"When we finished the Battle of Waterloo it felt like the
natural conclusion for that particular group of Sharpe films,
but I always thought one day we would get together to make more."
After a hiatus of eight years, Sean
Bean was ready to pick up his sword and get back on a horse for
the role he immortalised on British TV. Sean felt the time was
right to return as Richard Sharpe, in the series that regularly
drew in audiences of more than nine million.
Sean explains: When we finished
the Battle of Waterloo it felt like the natural conclusion for
that particular group of Sharpe films, but I always thought one
day we would get together to make more. I needed a few years
to try different things, as did other members of cast and crew.
So thats what we did, we all went in different directions
- but I was always excited by the prospect of getting back together
again. Malcolm Craddock, the producer, Tom Clegg, the director,
and I started discussing doing another. We got a really good
script written by Russell Lewis and just thought - lets
go ahead and do it!
Sean admits it felt strange becoming
Richard Sharpe after so long. Its quite a bizarre
feeling bringing him back to life. Picking up a sword again and
putting on the green jacket. But I really enjoyed filming Sharpes
Challenge. I think its probably the best weve done,
because of the nature of the film and because we were so unrestrained
filming in India. You dont often see these kind of panoramas
on TV. Its got great scale to it, a big budget and some
And how has Sharpe changed over the
years? I think he has mellowed to some extent, says
Sean, and become a lot calmer. Hes been shot at more
times than most and hes very fortunate to still be walking
around alive. Hes reluctant to go back to soldiering. Hes
not lost any of his admirable qualities, but hes a reluctant
warrior when we find him at the beginning of the film. His loyalty
gets the better of him though, and he accepts his duty
he wants to get on with the mission, get in there and get again
out as quickly as possible.
Filming in India was a memorable experience
for Sean. India is definitely the best location weve
filmed Sharpe in. Its an extraordinary place, magical.
Ive filmed all over the world but Ive never experienced
anything like this before the people, the scenery, the
animals and architecture. Weve filmed at huge fortresses
set into hillsides, amazing palaces in the midst of squalor and
poverty, in the desert surrounded by mountains. Ive found
it all fascinating. And the Indian people have been so helpful
in every way. Considering they are people with so little of their
own they are so positive and optimistic with their outlook on
life. Theyve really got something going for them, some
sort of spirituality, a set of beliefs that enables them to be
so affable and cheerful.
But did filming in India for two months
pose any problems for Sean or the rest of the cast and crew?
I was sick for a couple of days. Everyone was. It was a
recurring thing but you just get over it. Then Fray Bentos sent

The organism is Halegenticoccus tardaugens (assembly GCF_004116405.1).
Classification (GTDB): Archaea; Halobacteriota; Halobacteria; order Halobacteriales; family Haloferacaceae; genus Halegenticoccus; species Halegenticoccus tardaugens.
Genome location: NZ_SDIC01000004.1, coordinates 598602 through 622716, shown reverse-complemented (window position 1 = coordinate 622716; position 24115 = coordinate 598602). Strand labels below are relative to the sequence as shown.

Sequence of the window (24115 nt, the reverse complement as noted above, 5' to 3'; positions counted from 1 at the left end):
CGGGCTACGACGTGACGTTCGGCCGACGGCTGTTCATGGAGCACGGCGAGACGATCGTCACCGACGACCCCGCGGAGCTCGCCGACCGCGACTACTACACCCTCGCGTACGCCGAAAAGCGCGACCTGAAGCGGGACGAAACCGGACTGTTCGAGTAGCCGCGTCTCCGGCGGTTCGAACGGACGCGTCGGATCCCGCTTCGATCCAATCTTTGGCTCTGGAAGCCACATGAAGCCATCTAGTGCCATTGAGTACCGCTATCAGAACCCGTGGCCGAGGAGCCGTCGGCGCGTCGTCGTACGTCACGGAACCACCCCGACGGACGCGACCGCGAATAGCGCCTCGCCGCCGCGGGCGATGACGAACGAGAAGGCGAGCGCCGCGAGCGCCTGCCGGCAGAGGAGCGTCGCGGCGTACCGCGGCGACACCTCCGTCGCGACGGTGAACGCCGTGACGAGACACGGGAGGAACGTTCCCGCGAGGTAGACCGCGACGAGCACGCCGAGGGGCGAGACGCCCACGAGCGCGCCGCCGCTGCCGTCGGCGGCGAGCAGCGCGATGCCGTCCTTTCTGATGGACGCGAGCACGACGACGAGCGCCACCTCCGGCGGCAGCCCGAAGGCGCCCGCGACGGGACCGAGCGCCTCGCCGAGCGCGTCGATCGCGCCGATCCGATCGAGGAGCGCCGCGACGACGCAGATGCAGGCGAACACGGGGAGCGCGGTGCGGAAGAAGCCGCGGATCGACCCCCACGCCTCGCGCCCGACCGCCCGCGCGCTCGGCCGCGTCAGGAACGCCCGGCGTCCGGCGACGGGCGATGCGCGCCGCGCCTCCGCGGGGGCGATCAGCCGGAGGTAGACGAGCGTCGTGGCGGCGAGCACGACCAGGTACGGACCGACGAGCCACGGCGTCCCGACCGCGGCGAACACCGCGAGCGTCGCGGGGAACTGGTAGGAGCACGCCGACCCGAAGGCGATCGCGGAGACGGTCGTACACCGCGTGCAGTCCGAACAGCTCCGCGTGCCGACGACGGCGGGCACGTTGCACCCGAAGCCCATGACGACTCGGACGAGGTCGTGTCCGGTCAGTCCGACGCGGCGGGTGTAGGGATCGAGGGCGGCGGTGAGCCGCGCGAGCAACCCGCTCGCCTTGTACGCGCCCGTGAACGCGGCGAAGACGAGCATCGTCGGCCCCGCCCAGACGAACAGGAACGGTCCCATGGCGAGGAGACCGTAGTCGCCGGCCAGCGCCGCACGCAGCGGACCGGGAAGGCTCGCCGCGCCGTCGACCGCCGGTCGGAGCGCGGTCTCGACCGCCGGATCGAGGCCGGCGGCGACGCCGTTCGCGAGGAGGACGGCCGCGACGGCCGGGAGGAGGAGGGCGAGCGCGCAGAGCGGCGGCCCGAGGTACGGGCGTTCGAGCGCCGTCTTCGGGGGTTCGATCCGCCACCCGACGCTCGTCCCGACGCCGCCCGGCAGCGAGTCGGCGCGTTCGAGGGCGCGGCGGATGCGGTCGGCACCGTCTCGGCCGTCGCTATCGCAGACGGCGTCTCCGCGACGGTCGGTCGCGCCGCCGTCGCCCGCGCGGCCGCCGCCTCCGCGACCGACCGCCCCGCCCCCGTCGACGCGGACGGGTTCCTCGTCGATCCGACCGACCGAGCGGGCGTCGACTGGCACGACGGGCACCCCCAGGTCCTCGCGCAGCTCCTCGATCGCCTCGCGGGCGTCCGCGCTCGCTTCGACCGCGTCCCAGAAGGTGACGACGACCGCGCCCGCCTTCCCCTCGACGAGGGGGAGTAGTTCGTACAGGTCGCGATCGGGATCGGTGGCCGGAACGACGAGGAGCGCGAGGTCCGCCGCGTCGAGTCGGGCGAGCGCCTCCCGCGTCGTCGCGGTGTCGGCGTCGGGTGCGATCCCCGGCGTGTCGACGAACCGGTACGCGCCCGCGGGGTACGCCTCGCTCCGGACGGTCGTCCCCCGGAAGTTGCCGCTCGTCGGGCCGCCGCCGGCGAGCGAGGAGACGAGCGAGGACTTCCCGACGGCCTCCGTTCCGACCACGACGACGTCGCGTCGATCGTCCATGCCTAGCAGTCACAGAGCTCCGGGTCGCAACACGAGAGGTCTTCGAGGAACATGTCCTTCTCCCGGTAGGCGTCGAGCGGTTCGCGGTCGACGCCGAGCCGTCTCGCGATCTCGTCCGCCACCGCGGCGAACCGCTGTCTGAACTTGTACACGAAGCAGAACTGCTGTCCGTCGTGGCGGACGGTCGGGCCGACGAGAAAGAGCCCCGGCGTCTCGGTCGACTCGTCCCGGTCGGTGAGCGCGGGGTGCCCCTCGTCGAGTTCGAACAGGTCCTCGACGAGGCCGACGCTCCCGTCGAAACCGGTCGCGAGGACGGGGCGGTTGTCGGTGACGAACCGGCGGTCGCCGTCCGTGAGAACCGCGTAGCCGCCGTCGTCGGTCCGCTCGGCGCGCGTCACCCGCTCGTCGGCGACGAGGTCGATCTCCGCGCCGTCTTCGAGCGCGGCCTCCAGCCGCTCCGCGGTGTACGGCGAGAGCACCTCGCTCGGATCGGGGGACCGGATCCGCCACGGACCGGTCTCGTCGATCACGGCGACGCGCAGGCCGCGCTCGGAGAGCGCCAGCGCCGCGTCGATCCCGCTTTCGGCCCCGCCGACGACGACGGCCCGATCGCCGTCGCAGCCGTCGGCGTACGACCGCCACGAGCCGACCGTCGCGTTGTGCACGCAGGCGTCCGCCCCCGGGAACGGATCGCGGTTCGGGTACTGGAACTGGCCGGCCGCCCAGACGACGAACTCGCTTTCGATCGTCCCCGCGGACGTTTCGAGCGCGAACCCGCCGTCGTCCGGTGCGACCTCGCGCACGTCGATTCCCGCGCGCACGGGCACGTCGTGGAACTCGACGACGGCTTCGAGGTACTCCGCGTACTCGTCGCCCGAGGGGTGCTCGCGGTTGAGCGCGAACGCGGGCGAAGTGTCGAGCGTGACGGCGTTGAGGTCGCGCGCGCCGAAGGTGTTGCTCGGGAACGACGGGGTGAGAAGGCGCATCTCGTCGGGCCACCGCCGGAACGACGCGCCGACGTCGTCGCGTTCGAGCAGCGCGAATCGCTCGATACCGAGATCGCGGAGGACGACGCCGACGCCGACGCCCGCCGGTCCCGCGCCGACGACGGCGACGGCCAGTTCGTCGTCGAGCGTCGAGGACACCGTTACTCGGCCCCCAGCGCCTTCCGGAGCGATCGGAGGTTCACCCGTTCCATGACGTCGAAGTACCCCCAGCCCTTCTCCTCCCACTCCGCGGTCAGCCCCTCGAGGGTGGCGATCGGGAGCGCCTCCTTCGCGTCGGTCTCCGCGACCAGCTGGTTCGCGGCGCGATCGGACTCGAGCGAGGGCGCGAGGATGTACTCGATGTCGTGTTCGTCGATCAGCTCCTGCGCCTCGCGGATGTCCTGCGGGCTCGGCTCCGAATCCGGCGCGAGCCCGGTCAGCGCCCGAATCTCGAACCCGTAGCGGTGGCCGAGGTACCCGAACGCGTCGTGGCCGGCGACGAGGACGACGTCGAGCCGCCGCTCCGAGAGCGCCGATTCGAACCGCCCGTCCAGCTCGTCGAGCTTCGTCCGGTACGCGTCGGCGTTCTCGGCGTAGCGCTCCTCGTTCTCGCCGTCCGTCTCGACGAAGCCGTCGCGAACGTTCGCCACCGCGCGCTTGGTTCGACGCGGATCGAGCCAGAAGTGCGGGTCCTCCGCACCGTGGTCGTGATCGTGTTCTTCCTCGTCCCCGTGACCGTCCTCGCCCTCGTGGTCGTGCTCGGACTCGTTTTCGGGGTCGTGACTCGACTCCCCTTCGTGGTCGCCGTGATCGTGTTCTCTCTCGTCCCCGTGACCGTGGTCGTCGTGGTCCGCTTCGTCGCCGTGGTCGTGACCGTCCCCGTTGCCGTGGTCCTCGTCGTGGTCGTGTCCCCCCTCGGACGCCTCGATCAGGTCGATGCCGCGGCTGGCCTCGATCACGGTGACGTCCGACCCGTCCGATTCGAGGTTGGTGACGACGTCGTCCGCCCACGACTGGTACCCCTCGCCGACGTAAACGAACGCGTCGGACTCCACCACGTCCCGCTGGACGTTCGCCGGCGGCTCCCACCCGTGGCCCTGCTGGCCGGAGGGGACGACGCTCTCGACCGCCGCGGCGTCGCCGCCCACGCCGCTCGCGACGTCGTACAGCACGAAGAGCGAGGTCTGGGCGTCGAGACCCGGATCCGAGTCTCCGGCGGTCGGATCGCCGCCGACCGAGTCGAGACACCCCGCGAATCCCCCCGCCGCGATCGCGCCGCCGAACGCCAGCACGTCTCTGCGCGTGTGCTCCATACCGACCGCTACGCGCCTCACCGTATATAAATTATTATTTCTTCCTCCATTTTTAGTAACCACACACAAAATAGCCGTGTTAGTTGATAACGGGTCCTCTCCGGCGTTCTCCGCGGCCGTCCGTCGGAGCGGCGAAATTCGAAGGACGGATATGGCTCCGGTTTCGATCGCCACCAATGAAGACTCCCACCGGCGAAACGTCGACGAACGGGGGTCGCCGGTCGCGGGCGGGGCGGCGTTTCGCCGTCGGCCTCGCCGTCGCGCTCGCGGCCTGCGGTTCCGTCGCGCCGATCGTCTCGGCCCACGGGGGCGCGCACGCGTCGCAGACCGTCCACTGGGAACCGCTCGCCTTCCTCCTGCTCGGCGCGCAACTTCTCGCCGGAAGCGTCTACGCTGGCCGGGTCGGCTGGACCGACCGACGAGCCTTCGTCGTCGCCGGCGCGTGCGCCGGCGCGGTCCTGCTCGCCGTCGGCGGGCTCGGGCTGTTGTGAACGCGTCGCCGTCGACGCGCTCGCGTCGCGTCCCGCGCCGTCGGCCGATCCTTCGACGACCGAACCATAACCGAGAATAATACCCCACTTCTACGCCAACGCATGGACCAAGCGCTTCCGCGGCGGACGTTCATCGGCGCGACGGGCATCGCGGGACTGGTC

me over a box of meat pies which was great! Weve filmed
with elephants and camels with pigs and dogs and goats running
around, all the colours and noises and smells. None of this really
caused us any problems though. Everyone is so chilled over there.
I didnt get uptight about anything. You soon realise it
will take a while to get things done but you just learn to go
with the flow - its real chill out time.
And despite the lengthy gap between
Sharpe films, Sean naturally slipped back into swashbuckling
mode. Ive done quite a lot of sword fighting in the
meantime. On stage in Macbeth which featured a huge sword fight,
then in Troy which also had loads, and as Boromir in Lord of
the Rings. Luckily I really enjoy it.
In fact Sean does all his own stunts
in SHARPES CHALLENGE. Theres nothing in the
film I havent done myself and I think it suits the character.
I wouldnt want people thinking I didnt actually do
them, thats not very Richard Sharpe. Most of the stunts
arent dangerous, one or two could be potentially, but whereas
some people wont do anything I love all that running around,
duelling and scrapping.
And Sean was happy to find himself back
in the saddle. I hadnt really ridden for all that
time. In Lord of the Rings I did a bit of riding, but mostly
just plodding onto set. I hadnt cantered or galloped for
about eight years. I went to a farm for some practice and thought
Id fall off and be crap, but it is just like riding a bike,
as everyone says, I remembered where all the gears were
and the brakes! It felt comfortable, which I was really relieved
about as I have a lot of riding to do in this film. Mind you
we had polo ponies to ride this time, they are well bred and
very responsive. You had to do very little to get them to do
anything and they are gorgeous looking creatures.
Sean says: I didnt want
to do another series of Sharpe, I thought we would achieve the
best quality doing this two-parter. I wouldnt rule out
doing another Sharpe though, especially with Tom Clegg, hes
a great director for whom I have enormous admiration and faith
in. He has such stamina, he never stops a real live wire.